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I am making a function to return a two-item tuple of ('os basename', 'os distro'). For instance, the return for Vista should be ('Windows', 'Vista') and ('Linux', 'Fedora') for Fedora.

Does this parse OS names correctly? Is this great, good or ugly functionally wise, and code-wise? Is there a flaw in any given ideal circumstance?

(Tested only on Vista SP2, Python 2.7.)

import sys, platform
PLATFORM_SYSTEM, PLATFORM_NODE, PLATFORM_RELEASE, PLATFORM_VERSION, PLATFORM_MACHINE, PLATFORM_PROCESSOR = platform.uname()

VER_NT_WORKSTATION = 1
VER_PLATFORM_WIN32_NT = 2
WIN_VERSIONS = {
#major, minor, platform, product_type
    (5, 1, VER_PLATFORM_WIN32_NT, VER_NT_WORKSTATION): 'XP',
    (5, 2, VER_PLATFORM_WIN32_NT, VER_NT_WORKSTATION): '2003',
    (6, 0, VER_PLATFORM_WIN32_NT, VER_NT_WORKSTATION): 'Vista',
    (6, 1, VER_PLATFORM_WIN32_NT, 0): 'Server 2008',
    (6, 1, VER_PLATFORM_WIN32_NT, VER_NT_WORKSTATION): '7',
    (6, 2, VER_PLATFORM_WIN32_NT, 0): 'Server 2012',
    (6, 2, VER_PLATFORM_WIN32_NT, VER_NT_WORKSTATION): '8',
    (6, 3, VER_PLATFORM_WIN32_NT, VER_NT_WORKSTATION): '8.1',
    (6, 3, VER_PLATFORM_WIN32_NT, 0): 'Server 2012 R2'
}
def ostuple():
    """return a two string tuple of basename of os and distro name, ie: ('Windows', 'Vista')"""
    ret = [PLATFORM_SYSTEM] #platform.uname()[0]
    if os.name == 'nt':
        ver = sys.getwindowsversion()
        major, minor, platform, product_type = (ver.major, ver.minor, ver.platform, ver.product_type)
        for t in WIN_VERSIONS:
            m, n, p, y = t
            if major == m:
                if minor == n:
                    if platform == p:
                        if y == 0:
                            if product_type != VER_NT_WORKSTATION:
                                ret += [WIN_VERSIONS[t]]
                        else:
                            ret += [WIN_VERSIONS[t]]
    else:
        if hasattr(platform, 'linux_distribution'):
            y = list(platform.linux_distribution(full_distribution_name=0))
            for k in y[:]:
                if not k: #to remove empty strings
                    y.remove(k)
            if y:
                ret += [' '.join(y)]
    if len(ret) < 2:
        ret += ['']
    return tuple(ret)
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Some initial comments:

  • As provided, the code doesn’t run, because it’s missing an import os line.
  • When I tried to run this on my system, it barfed:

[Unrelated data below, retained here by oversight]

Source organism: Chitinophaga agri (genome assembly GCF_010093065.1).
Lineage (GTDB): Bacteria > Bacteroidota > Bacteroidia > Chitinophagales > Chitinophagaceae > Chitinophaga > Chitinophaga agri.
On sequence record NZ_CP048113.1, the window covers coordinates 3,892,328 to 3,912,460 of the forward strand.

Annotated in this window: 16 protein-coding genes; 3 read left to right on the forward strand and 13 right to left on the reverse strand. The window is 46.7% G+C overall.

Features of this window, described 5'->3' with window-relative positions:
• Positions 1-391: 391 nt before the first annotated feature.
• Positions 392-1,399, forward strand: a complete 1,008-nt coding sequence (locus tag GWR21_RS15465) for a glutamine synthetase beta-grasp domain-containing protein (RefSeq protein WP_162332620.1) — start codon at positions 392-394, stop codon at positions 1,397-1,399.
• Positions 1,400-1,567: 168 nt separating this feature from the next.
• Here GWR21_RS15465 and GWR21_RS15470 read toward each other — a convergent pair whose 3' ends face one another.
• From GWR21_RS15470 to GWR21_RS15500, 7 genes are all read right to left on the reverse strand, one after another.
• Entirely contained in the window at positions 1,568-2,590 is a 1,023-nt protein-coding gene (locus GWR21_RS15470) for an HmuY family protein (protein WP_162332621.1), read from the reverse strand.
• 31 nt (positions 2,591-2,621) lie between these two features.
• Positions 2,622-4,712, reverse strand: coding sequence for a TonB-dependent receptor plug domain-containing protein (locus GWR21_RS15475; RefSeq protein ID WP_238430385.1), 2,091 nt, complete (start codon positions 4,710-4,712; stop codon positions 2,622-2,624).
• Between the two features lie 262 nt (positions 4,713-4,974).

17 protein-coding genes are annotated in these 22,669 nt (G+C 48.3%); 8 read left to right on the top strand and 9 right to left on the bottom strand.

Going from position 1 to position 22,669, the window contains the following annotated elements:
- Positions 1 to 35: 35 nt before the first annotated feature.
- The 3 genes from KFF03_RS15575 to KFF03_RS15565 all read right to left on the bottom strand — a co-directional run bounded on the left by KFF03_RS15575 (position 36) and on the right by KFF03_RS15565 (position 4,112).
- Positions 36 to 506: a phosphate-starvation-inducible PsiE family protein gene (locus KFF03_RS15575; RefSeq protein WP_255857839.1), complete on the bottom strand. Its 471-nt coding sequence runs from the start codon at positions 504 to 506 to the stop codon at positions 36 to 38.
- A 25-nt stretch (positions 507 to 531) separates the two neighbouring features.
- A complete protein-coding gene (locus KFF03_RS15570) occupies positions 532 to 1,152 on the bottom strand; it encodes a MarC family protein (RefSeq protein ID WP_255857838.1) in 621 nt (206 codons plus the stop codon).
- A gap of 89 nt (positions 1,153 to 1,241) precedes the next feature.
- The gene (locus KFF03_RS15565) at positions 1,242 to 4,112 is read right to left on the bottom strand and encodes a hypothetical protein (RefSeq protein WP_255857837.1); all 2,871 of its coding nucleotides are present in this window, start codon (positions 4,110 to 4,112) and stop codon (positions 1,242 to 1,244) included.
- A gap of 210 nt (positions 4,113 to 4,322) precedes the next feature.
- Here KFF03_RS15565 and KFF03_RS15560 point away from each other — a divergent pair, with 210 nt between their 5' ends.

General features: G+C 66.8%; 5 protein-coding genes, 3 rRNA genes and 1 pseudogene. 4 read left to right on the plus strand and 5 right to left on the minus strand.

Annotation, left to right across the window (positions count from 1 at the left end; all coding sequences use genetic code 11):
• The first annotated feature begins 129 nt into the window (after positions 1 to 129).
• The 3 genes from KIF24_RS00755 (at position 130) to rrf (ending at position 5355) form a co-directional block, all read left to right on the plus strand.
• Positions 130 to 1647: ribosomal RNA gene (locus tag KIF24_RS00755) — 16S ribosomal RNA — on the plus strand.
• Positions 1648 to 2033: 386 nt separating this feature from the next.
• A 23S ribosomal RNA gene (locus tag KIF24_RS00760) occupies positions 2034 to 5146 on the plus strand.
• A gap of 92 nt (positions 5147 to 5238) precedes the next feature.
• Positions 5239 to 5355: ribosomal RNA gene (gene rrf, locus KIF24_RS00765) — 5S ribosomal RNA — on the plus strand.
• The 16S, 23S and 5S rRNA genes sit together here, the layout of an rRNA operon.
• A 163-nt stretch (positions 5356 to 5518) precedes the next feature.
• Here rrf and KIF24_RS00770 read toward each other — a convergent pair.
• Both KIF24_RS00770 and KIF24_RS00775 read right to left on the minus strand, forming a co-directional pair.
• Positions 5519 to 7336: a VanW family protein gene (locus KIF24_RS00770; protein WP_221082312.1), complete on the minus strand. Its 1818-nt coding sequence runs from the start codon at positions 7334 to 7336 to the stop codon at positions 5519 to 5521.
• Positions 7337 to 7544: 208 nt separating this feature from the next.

Traceback (most recent call last):
      File "platformname.py", line 50, in <module>
        print ostuple()
      File "platformname.py", line 40, in ostuple
        y = list(platform.linux_distribution(full_distribution_name=0))
    UnboundLocalError: local variable 'platform' referenced before assignment
    

    I think this is because there’s a platform variable in the os.name == 'nt' branch, and Python is trying to look up the local variable in this line. That hasn’t been set in this branch, so it all falls over.

    Changing the variable name in the first branch made the problem go away. This is why you should choose names that don’t conflict with builtins and/or modules that you’ve imported.

  • Once I had it running, this is the output of ostuple():

    ('Darwin', '')
    

    Pop quiz: what OS am I running?

    I’m running Mac OS X. Darwin is the name of the Unix operating system that sits underneath OS X, but I don’t know if that’s particularly well-known outside the Mac community.

    Depending on where this function will be used, that may or may not be an acceptable result. Just bear in mind that this particular result may be unintelligible to many people.

Now, some comments on the code itself:

  • There’s nothing to tell me how this works. There are no comments or explanation for what’s going on. Since I’m not psychic, this makes it very difficult for me to debug your code.

    As a corollary, using single-letter variable names is terrible for readability. Names should describe their purpose/contents – good names make it much easier to read code.

  • When you’re doing tuple unpacking, common practice is to use an underscore (_) to mark parts of the tuple that you’re not going to use. When you unpack platform.uname(), you’re only actually interested in PLATFORM_SYSTEM, so the other components can be discarded:

    PLATFORM_SYSTEM, _, _, _, _, _ = platform.uname()
    

    This reduces noise in your code.

  • Rather than putting everything in a single monolithic function, I’d break it down into smaller, per-OS family functions. For example, get_windows_version(), get_linux_version(), get_android_version(), and so on, then let ostuple() choose the appropriate function to call. Putting all your code in a single version is bad because it makes it harder to reuse code.

  • Rather than nesting multiple if statements, consider combining them into a single condition; compare

    if major == m:
        if minor == n:
            if p2 == p:
    

    to

    if (major == m) and (minor == n) and (p2 == p):
    
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